Crystalline disorder: modelling randomness for more reliable materials properties
Crystalline disorder: modelling randomness for more reliable materials propertiesPromotor(en): S. Cottenier /15_MAT06 / Solid-state physics
Metallic glasses are a fascinating class of materials. They are entirely made out of metallic elements, yet structurally, they are more akin to glasses. This is caused by the way they are produced: the molten metal is quenched very quickly, leaving the atoms no time to take their positions in an ordered lattice. The material thus remains in an amorphous state, which provides the metallic glass with a range of interesting properties: they are stronger, more elastic, more oxidation resistant, ... In most cases, this is because the amorphicity does not allow for crystal defects (as there is no crystal at all). Dislocations, grain boundaries and precipitates are only a few structures which determine the properties of regular crystalline alloys. Amorphous alloys do not suffer from these effects.
Bulk metallic glasses or BMGs are the latest additions to the metallic glass family. In the 1990s, researchers discovered that some alloys could be brought into an amorphous state at much lower cooling rates. This enabled them to use conventional casting methods and produce much larger samples: metallic glasses in bulk, or bulk metallic glasses. Since that discovery, the hardest part has been the identification of suitable materials systems. Over time, a few key ingredients have been found to determine a good glass-forming material: 1) the use of many different atom types 2) the use of atoms with substantially different radii and 3) a negative enthalpy of mixing.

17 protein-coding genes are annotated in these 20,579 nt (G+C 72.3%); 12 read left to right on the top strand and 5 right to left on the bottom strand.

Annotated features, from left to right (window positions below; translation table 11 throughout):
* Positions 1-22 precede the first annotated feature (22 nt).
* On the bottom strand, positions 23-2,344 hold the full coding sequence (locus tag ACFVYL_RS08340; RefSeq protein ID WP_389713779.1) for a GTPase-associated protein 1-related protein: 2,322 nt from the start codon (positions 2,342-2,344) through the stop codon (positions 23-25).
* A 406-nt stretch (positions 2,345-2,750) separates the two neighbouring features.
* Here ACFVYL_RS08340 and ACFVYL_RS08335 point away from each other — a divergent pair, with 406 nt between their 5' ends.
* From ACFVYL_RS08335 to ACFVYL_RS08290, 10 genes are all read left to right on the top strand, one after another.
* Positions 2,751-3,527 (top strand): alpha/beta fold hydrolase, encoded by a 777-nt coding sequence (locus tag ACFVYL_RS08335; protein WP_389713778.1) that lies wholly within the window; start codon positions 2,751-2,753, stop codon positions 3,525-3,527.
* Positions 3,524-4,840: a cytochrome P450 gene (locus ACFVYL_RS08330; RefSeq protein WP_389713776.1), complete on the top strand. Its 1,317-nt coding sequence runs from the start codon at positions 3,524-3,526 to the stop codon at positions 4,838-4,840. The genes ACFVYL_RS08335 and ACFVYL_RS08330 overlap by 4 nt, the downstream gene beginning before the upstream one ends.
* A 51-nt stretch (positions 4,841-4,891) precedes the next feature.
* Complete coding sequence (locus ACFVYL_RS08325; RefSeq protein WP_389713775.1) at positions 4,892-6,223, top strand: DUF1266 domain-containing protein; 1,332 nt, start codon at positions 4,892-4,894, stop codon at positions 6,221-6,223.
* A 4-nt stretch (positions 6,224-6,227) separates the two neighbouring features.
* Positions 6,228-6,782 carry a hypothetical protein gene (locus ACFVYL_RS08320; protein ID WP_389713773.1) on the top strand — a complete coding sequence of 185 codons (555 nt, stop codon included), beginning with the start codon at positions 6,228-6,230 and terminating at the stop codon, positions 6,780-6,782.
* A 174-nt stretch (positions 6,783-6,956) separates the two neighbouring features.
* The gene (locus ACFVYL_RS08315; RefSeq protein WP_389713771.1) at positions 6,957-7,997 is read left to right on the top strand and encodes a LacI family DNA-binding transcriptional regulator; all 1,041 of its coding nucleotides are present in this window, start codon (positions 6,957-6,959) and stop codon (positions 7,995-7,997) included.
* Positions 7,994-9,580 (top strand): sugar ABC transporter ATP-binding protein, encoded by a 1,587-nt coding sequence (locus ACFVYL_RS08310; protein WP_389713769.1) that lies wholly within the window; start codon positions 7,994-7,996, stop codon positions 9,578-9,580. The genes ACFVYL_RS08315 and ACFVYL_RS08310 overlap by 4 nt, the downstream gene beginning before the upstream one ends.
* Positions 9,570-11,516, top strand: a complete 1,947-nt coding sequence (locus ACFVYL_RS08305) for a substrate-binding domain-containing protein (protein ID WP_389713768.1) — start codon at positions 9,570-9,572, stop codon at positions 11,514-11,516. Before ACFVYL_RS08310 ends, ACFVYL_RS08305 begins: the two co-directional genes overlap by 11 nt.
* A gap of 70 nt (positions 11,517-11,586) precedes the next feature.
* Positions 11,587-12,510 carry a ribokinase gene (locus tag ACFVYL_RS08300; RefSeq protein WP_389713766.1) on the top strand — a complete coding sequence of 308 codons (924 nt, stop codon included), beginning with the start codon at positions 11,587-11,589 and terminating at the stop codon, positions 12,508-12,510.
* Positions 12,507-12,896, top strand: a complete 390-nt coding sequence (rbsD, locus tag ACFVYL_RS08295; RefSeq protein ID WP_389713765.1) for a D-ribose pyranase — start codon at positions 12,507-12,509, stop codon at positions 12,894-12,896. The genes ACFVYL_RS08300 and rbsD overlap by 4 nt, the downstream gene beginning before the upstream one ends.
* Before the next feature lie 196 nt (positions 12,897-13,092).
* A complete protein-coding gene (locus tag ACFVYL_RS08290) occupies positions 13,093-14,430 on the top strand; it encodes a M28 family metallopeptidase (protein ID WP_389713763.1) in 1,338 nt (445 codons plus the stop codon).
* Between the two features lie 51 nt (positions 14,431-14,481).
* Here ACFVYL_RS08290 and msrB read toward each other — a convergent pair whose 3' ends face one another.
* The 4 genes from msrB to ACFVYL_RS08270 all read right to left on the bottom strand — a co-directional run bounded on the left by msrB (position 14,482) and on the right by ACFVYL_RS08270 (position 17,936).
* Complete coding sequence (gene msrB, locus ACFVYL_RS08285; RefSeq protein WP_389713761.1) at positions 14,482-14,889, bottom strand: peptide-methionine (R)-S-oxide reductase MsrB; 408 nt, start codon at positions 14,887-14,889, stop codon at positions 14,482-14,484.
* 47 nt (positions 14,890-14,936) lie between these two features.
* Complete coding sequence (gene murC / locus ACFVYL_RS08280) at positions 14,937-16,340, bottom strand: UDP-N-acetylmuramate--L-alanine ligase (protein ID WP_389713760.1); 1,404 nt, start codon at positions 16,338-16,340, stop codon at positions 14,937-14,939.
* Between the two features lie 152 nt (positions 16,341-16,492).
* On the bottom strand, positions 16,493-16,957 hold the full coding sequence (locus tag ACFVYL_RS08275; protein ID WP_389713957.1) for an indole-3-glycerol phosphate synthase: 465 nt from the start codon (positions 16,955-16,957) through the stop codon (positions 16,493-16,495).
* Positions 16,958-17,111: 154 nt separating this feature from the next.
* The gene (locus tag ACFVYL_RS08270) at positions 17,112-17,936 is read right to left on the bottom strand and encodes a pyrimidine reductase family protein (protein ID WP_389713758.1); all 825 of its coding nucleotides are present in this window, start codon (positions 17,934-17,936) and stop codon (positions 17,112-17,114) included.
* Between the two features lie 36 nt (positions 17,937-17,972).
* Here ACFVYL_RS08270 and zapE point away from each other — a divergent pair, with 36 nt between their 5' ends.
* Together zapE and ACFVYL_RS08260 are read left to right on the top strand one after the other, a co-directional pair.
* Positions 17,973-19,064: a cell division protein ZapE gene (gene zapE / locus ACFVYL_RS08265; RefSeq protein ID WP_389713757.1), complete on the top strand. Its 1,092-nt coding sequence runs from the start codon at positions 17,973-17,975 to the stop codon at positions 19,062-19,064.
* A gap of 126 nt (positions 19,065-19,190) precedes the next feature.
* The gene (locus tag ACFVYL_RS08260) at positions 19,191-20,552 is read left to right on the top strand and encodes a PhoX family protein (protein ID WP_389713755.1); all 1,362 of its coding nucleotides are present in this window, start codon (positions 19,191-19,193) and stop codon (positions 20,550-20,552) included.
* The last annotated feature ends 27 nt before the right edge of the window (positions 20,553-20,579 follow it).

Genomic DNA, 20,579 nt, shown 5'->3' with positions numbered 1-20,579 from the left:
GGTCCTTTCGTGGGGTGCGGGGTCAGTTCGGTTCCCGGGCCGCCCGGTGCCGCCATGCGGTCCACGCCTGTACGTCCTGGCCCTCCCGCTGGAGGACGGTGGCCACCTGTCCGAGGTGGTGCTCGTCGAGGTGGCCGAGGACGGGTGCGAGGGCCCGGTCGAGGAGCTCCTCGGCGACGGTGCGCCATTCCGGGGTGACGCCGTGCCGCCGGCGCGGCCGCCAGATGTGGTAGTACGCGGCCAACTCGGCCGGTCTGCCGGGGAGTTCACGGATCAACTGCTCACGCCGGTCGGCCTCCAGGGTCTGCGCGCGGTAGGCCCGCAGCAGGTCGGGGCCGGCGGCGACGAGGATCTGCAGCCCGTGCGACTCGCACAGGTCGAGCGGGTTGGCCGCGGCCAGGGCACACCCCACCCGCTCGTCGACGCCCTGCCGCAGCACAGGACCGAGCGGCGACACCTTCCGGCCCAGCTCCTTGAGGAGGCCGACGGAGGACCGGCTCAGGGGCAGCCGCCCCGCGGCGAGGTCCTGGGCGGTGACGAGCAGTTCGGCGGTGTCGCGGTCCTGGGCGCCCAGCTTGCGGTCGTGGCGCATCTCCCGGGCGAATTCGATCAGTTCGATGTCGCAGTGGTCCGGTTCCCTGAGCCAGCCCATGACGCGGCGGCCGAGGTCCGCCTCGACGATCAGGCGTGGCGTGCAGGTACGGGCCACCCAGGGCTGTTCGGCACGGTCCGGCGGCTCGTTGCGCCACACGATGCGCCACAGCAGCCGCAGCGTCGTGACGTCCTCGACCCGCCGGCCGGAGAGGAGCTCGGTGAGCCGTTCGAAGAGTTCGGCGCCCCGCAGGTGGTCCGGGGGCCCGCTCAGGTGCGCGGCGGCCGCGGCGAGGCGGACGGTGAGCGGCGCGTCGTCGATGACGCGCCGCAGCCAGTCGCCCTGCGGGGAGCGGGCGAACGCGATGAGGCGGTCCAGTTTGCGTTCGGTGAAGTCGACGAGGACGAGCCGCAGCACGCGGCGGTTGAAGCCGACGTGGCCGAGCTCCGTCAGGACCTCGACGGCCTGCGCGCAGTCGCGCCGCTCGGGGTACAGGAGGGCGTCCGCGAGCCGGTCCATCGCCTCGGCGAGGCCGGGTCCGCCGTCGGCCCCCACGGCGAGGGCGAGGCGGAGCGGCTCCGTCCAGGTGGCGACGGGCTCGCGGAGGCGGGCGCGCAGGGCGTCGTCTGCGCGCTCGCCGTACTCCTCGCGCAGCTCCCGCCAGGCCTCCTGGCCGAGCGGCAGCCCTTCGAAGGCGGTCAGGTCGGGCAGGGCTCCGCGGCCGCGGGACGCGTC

The enthalpy of mixing is the primary topic of interest in this Master's thesis. It is a quantity that expresses how easily atoms of one material can be introduced into a host lattice of another one. Since it relates to crystalline properties, the enthalpy of mixing allows us to perform computer simulations. Unfortunately, when impurity atoms are added to a host material, they are randomly scattered over the different lattice positions. This randomness is hard to model, but significantly influences the properties of the metallic mixture (alloy).
Goal Your objective would be to study several state-of-the-art methods that take into account randomness and investigate how this crystalline disorder influences the properties of the material. Some of these approaches average over ensembles of quasi-randomly distributed crystals, while others try to look for one quasi-random material that mimics the disorder of real alloys best. Your calculations would be performed on a quantum physical basis, using existing software.
From the viewpoint of BMGs, we are mostly interested in the effect on enthalpies of mixing, but other quantities may also vary widely between ordered and disordered crystals (such as the volume and the compressibility of the material). In addition, it is also important to take into account the effect of temperature. Most quantum mechanical approaches are limited to zero kelvin, but for real-life compounds, lattice vibrations and electronic excitations need to be included. By combining disorder and non-zero temperatures, your thesis can provide the tools to discover the BMGs of tomorrow.
This research is conducted at the Center for Molecular Modeling, in collaboration with the Department of Materials Science and Engineering. Results may moreover be discussed with experimental BMG researchers at OCAS, a joint venture between ArcelorMittal and the Flemish Region. No prior knowledge of quantum physical software is required, interested students will receive training in the necessary techniques.
- Study programmeMaster of Science in Engineering Physics [EMPHYS], Master of Science in Physics and Astronomy [CMFYST]ClustersFor Engineering Physics students, this thesis is closely related to the cluster(s) modelling, materials, nano